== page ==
The focus also allows Sonder to offer the equivalent of vacation and corporate travel rentals in some areas where hotel construction is limited based on height, zoning and other restrictions. Prices vary by market, though Harrison said the furnished units come with costs similar to an upscale boutique hotel in a given city.
“No two rooms are ever alike,” Harrison said of the rooms’ designs. Similar to corporate housing, Sonder provides housekeeping, security and related services on a 24/7 basis, deploying locally-based companies that are often small businesses.
Harrison said the concept tends to be popular with both visitors and residents who like to sample different neighborhoods within a city on a short-term basis. Its apartments tend to follow location patterns similar to those of hotels near popular neighborhoods, so renters make use of local restaurants, bars and other services, rather than Sonder providing those on-site.
With multiple new apartments coming online in many of its markets – which now include San Diego, Los Angeles, Chicago, Miami, London and Rome – Harrison said many developers have welcomed Sonder’s presence during the planning and building of their projects.
“We have actually helped stabilize some projects early in the process,” Harrison said, adding that Sonder now operates over 2,500 rooms globally and has welcomed 200,000 guests since launch – over half of those visitors within the past year.
New York-based WeWork is looking to replicate the vibe of its office co-work spaces with flexible lease terms, but so far WeLive has had a slightly different development slant. Rather than just leasing space for its apartments, as it does with offices, it has been working with developers to build out its apartment units and surrounding service amenities to WeWork specifications right from the start.
Since 2016, WeLive has opened 200 apartment units in a complex on Wall Street in New York’s Lower Manhattan, and another 200 at a property in the Crystal City neighborhood of Arlington, VA, just south of downtown Washington, D.C.
Its next and biggest project is slated to open in 2020 in Seattle, with more than 300 units to be built as part of a larger mixed-use development that will feature both WeWork and WeLive spaces.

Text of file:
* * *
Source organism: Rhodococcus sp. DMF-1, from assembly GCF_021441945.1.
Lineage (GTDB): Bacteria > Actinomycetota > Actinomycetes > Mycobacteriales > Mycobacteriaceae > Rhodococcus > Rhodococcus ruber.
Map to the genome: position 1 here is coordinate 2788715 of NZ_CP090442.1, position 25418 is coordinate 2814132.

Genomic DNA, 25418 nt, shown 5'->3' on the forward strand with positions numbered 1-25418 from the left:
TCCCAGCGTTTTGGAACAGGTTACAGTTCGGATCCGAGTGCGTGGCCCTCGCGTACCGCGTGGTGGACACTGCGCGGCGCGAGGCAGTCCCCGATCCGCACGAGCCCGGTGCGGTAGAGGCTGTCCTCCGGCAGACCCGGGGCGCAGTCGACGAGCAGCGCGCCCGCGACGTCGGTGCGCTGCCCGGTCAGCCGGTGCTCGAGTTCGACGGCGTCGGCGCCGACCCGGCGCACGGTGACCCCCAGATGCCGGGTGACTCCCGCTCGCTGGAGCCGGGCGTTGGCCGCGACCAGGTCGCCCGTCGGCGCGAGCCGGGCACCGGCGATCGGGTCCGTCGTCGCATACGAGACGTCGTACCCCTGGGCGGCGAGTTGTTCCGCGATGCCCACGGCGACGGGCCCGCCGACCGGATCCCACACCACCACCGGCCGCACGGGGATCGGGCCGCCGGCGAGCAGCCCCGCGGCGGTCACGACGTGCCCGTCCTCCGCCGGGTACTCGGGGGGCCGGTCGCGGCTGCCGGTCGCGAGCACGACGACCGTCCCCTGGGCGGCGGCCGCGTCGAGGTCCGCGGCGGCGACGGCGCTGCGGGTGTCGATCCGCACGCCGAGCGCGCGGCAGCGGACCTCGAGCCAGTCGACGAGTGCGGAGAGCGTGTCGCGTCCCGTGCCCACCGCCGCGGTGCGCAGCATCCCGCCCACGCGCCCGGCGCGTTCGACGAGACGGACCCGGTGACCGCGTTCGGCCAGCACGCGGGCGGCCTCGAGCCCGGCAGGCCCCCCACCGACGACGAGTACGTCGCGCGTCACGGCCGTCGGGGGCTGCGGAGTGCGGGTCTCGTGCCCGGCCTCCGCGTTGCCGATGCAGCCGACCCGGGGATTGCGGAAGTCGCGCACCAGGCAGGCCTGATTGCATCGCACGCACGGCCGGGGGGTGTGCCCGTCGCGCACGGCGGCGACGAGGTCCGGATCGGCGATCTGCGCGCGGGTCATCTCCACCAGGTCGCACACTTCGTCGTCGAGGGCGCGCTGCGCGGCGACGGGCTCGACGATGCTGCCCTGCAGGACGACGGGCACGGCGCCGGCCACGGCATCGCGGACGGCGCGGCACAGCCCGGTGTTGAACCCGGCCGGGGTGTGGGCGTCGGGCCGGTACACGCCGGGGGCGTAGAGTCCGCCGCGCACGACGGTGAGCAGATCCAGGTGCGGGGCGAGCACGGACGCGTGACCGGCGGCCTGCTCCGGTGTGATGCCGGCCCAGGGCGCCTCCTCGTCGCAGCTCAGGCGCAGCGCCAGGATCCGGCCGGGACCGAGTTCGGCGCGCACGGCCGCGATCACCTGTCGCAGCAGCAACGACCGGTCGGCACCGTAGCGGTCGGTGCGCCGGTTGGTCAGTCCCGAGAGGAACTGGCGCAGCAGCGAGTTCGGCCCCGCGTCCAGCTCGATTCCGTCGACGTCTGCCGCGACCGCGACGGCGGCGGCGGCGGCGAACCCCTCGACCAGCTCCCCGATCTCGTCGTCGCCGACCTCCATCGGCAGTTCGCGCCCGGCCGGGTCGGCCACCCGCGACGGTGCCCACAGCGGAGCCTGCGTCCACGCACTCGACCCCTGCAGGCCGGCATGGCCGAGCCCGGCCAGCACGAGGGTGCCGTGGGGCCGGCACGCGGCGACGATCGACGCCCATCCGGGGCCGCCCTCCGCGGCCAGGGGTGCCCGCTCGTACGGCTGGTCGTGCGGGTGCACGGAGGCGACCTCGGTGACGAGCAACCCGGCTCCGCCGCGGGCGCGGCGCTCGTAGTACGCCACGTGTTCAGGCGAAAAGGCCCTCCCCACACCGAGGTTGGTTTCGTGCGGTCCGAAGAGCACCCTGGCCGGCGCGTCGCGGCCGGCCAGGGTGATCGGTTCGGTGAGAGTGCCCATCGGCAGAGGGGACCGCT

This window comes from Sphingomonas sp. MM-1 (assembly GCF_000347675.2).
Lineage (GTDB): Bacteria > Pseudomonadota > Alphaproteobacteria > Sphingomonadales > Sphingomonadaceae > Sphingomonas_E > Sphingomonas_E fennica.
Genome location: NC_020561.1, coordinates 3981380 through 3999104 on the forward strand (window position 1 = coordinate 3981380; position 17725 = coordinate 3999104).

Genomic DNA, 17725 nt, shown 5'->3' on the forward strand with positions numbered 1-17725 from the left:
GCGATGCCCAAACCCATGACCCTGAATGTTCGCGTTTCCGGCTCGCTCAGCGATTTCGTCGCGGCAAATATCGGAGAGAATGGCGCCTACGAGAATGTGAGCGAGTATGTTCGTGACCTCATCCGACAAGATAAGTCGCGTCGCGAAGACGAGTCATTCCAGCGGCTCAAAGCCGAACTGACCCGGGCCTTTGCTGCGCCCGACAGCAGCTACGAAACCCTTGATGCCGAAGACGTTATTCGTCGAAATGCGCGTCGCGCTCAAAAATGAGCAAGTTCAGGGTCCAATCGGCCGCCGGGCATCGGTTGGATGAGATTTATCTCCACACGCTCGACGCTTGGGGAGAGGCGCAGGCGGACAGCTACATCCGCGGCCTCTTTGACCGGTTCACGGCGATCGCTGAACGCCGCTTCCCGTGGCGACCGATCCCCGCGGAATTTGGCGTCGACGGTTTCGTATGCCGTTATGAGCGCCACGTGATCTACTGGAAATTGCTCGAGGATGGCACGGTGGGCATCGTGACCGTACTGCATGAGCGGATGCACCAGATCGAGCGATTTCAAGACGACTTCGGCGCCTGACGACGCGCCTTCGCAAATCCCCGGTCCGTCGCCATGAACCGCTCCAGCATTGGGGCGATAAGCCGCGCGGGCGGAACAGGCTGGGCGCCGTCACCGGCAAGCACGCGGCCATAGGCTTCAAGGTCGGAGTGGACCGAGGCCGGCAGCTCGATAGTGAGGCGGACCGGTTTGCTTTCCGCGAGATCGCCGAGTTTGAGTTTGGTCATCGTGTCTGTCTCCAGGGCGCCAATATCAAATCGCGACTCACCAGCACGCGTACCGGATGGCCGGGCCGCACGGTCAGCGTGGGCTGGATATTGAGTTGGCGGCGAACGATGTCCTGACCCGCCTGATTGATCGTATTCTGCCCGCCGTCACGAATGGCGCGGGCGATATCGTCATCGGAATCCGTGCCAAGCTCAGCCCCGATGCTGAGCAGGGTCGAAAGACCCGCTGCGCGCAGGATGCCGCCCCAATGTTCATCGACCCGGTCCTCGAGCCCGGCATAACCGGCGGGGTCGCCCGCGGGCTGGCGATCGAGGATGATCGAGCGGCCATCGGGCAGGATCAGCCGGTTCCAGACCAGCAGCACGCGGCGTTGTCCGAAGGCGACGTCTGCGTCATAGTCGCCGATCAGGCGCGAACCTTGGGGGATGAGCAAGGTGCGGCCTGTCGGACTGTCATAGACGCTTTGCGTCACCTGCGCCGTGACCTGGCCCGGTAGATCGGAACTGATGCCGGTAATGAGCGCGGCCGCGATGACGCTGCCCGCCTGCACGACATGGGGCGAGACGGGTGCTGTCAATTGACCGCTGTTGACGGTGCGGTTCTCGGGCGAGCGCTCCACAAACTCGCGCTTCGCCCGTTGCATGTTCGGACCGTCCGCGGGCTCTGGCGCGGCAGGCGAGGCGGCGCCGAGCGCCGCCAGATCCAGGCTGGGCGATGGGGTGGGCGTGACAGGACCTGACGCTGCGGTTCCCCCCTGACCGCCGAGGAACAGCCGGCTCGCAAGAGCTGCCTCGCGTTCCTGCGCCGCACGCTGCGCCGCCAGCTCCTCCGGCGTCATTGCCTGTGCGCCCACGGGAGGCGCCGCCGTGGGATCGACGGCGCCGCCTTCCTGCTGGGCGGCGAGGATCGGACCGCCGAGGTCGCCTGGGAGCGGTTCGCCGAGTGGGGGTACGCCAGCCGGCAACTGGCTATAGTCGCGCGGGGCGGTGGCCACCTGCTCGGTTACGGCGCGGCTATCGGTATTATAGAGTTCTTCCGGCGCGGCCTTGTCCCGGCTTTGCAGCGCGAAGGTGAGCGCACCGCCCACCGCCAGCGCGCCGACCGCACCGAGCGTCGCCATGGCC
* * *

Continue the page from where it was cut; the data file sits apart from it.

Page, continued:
The New York and Arlington spaces feature generally smaller upscale apartments, built around interactive social spaces. For instance, the New York location has a laundry room stocked not only with washers and dryers, but also a pool table, arcade games and seating areas for mingling.
Other fully-furnished and serviced areas include workout studios, chef’s kitchens, and movie rooms.
Those extras come with corresponding price tags. According to the WeLive website on June 13, apartment units in Lower Manhattan go for rents starting at $3,050 per month for private studios, with four-bedroom units starting $7,600 per month. In Arlington, studios start at $1,500 per month, while four-bedroom units start at $3,700 per month.
While she said the company was not granting interviews prior to Apartmentalize, a WeWork spokeswoman sent an email noting that the New York and Arlington WeLive properties are both operating at nearly full occupancy.
Tenants, which WeLive refers to as members, include young people moving to a new city, parents with small children, and commuting workers seeking to minimize their daily travel times. New York and Arlington also have some retirees and empty-nesters.
“We are always looking for new opportunities, and we look forward to bringing WeLive to new markets,” the spokeswoman said of the company’s future expansion plans.